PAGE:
After the murders at Sandy Hook last December, the cry was far and wide for more gun control. Again, rational thought was thrown out the window and the emotional cry to DO SOMETHING was the basis for all subsequent proposed legislation. Just do something. It doesn't really matter if it works or even if it makes sense, just DO SOMETHING! Yet guns had nothing to do with the murders and injuries in Boston. Bombs, bombs made from pressure cookers, the kind of pressure cookers you and I can buy at any Target or Wal Mart store, were used. In those pressure cookers were ball-bearings and nails, along with the materials used to make the explosive. So, if we are to do something, anything, as our liberal/progressive friends are so apt to scream, then when will the bills restricting the purchase of pressure cookers, nails, ball-bearings, etc., come about? No, I'm not trying to be funny, I am as serious as I can be. Using the logic(?) of the left and carrying it to its logical conclusion, shouldn't we now demand that our heroes in Congress restrict our access to these materials? If not, why? Don't they demand the same be done regarding guns? Can we have just a little, just a little, intellectual consistency from the left on this matter?
What if we did see efforts to restrict the purchase of nails, ball-bearings, and pressure cookers? What if we did place more cameras on every light pole, every building, every traffic light? What if we gave the DHS and other government agencies, carte blanche to do whatever they wanted/needed to do to stop such attacks? Would it really make any difference? Aside from turning the United States of America into just another third-world police-state, would we really be any safer? Are we willing to allow ourselves to become a police-state in order to be safer? My opinion is that no amount of laws, no increase in government bureaucracies, no abdication of our human rights, is going to make us safer. Changing human hearts and minds is a more effective way of providing for long-tern safety. Now we can have the debate about how best to accomplish that goal and in the meantime we should continue to remain vigilant and prepared to defend ourselves against attacks from all sources, including our own government, but we delude ourselves if we think that more laws and bigger government agencies are the answer.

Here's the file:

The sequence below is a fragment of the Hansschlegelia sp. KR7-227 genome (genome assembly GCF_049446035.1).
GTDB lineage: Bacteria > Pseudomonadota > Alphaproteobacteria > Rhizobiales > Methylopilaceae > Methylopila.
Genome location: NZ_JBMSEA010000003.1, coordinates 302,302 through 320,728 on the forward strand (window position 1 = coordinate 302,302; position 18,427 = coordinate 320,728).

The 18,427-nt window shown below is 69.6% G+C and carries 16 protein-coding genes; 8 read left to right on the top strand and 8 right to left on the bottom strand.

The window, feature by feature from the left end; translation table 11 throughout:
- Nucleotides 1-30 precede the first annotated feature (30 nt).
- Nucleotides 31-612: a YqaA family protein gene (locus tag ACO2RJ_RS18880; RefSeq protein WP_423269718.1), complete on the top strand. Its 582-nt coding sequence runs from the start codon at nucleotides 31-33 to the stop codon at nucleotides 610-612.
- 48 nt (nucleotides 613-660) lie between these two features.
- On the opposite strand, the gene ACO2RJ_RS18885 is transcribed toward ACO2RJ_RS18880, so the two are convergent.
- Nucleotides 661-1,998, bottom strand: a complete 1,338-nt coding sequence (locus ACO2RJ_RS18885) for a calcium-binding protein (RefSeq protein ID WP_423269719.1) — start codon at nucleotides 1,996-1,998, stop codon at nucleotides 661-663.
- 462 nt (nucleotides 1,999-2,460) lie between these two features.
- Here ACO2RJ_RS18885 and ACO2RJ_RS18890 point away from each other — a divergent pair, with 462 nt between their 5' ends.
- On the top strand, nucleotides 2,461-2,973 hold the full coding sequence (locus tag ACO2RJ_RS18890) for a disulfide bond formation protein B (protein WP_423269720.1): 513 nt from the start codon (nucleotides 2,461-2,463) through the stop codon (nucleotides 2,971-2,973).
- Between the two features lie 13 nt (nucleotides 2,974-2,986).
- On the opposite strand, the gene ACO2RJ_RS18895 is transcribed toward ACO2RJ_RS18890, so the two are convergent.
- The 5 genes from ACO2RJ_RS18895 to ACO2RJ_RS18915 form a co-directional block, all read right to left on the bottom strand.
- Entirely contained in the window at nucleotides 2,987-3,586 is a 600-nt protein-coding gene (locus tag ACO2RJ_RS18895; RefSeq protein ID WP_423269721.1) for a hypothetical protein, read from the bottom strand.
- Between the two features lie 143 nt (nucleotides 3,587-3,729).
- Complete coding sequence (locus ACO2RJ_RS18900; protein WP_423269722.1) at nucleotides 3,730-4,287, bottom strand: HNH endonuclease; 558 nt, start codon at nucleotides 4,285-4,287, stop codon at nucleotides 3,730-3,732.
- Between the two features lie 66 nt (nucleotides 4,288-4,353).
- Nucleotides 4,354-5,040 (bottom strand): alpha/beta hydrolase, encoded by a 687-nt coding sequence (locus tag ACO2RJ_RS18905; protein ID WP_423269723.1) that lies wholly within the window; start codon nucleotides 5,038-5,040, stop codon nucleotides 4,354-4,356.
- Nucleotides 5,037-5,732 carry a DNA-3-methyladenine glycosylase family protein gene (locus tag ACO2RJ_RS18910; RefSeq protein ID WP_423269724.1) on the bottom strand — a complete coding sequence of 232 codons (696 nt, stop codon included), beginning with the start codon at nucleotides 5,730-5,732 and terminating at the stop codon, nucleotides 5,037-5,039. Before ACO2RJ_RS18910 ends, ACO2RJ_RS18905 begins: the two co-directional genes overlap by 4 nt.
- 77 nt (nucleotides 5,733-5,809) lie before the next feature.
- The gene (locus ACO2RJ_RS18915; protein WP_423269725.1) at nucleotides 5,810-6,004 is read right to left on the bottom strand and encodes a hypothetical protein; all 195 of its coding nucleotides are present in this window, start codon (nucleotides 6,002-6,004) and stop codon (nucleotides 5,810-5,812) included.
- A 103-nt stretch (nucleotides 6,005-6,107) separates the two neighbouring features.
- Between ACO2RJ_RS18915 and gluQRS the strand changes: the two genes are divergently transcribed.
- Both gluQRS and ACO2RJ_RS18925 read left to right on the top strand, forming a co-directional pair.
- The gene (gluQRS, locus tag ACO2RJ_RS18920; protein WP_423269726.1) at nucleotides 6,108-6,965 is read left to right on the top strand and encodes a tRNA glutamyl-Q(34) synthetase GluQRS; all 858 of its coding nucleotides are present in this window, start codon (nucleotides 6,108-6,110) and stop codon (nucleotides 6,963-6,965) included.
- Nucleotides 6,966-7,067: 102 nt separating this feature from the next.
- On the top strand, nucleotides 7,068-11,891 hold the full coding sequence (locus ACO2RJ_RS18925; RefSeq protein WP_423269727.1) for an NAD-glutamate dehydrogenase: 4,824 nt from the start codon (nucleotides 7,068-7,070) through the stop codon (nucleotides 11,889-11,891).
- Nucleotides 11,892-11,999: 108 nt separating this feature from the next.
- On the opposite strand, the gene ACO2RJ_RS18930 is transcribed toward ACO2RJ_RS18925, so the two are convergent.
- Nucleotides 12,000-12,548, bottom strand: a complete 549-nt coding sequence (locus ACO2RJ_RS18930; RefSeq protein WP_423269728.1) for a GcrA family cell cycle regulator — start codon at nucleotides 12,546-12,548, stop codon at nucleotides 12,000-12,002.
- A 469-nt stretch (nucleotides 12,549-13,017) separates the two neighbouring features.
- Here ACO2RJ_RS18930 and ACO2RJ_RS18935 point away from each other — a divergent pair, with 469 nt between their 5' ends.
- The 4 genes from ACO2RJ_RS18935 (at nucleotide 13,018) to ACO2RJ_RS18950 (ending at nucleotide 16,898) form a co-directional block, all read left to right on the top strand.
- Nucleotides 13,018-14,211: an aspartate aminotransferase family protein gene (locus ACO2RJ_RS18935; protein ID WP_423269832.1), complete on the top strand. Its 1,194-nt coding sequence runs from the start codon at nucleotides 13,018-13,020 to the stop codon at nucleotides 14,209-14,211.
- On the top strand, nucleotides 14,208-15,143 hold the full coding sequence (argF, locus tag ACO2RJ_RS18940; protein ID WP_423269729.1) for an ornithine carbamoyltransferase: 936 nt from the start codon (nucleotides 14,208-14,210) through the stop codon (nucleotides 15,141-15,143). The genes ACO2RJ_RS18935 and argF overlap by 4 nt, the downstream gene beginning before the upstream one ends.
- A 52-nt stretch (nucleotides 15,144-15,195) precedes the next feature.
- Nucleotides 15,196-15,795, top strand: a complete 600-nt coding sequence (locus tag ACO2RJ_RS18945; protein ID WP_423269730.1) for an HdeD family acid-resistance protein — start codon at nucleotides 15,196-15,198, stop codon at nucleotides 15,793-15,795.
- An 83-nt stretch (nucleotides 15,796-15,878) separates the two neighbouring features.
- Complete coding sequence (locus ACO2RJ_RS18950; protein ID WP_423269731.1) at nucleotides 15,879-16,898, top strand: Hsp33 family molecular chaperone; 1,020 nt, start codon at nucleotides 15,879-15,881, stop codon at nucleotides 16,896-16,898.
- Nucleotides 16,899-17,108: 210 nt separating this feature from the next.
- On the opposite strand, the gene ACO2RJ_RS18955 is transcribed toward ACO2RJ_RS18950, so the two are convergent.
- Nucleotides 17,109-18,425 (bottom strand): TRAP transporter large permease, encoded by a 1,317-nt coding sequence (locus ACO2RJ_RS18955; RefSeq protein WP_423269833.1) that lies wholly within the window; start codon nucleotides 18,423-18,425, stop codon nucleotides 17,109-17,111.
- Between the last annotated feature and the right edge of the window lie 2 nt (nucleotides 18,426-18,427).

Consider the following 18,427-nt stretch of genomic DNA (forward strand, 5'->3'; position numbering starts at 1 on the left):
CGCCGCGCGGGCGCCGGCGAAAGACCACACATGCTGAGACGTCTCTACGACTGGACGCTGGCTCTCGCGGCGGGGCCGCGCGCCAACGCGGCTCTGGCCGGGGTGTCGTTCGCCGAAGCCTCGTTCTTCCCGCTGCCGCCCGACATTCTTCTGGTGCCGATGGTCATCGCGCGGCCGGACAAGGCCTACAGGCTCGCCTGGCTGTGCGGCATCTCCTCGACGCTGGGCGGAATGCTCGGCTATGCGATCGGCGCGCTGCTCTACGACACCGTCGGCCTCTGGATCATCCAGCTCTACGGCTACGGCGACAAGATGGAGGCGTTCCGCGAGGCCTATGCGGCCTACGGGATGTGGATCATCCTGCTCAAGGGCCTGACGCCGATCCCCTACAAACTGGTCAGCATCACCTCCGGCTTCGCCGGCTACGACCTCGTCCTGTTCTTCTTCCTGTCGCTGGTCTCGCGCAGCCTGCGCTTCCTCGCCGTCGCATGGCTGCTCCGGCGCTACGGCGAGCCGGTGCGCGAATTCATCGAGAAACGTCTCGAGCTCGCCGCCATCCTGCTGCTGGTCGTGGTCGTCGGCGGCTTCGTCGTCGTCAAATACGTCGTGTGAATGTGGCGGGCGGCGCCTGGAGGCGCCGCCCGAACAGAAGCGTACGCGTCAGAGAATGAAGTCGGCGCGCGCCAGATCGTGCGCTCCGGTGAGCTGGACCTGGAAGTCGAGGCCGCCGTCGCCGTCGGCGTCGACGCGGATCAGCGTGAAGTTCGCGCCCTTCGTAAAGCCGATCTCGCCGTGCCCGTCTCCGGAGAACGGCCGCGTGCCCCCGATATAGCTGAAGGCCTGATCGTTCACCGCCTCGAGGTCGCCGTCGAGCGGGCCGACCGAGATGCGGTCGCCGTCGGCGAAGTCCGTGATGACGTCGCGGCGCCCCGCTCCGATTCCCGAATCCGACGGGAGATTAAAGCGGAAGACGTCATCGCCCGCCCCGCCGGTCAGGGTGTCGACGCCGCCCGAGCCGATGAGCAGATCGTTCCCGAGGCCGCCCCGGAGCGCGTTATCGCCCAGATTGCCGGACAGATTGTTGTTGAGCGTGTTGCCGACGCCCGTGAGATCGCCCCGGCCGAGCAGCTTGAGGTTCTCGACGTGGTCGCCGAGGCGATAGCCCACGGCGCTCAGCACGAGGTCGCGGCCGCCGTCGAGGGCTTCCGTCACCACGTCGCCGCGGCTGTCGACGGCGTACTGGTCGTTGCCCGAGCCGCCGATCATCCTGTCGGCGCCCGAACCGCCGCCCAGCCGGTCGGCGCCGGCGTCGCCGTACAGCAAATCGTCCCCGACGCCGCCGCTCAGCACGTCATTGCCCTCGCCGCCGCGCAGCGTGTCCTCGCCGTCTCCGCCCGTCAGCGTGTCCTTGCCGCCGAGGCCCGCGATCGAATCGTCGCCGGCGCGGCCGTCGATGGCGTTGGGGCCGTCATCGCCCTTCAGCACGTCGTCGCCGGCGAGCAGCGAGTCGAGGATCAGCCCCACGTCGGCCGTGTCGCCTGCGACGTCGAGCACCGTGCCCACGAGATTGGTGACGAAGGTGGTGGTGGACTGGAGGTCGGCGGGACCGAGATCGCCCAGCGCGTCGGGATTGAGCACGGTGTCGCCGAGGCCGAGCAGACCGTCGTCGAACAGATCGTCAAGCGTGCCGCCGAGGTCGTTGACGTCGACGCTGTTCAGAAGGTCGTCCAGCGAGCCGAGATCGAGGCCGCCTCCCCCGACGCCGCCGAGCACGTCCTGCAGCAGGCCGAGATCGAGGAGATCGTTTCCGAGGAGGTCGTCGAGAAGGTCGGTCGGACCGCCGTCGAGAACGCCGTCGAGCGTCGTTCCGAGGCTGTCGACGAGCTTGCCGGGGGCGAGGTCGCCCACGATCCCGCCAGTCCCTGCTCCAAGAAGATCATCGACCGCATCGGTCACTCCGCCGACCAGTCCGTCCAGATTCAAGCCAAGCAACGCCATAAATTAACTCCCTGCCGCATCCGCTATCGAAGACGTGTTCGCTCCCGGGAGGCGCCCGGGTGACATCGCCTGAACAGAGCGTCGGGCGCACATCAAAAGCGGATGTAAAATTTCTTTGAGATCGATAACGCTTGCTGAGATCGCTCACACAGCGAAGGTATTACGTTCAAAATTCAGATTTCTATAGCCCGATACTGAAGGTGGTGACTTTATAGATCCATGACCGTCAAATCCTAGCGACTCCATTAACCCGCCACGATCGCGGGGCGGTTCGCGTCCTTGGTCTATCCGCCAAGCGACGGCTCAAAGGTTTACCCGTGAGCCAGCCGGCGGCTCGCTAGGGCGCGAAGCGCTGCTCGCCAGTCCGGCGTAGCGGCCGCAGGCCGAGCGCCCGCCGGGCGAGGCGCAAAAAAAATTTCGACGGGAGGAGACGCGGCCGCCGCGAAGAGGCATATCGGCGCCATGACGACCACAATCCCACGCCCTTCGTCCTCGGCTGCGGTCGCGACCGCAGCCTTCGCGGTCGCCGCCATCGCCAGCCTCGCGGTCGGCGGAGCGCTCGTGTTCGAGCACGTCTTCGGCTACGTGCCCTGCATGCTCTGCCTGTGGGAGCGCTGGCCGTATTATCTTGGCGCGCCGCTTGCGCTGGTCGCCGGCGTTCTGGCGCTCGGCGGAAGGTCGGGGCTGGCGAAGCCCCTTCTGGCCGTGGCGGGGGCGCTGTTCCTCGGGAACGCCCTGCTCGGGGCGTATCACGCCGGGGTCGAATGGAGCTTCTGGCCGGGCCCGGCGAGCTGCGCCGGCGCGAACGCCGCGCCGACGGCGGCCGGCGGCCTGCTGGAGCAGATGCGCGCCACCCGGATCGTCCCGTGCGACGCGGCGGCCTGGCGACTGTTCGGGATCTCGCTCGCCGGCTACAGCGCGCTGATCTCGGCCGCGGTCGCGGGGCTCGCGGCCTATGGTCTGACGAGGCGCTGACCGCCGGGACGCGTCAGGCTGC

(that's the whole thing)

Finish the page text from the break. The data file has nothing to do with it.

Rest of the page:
At the end of the day, after all the wailing and gnashing of teeth, after all the demands that we do something, after all the proposed/enacted laws, insane people are going to do insane things. I know that sounds overly simplistic, but I challenge you to refute it. You cannot legislate away madness. No law, no new government agency, no amount of tanks and ammunition will keep a madman from carrying out his plans. Punishing those of us who have committed no crimes, by abolishing our Bill of Rights, and with it our human rights, only creates an animosity between the citizenry and the government that need not and should not exist. I hope that those who perpetrated the evil in Boston are caught and are subjected to the punishments provided for by the full extent of the law. In the meantime we must acknowledge the reality that there are madmen among us and we must be prepared to deal with them accordingly, but we do not do that by punishing the law-abiding or by abolishing our liberties and freedom as Americans.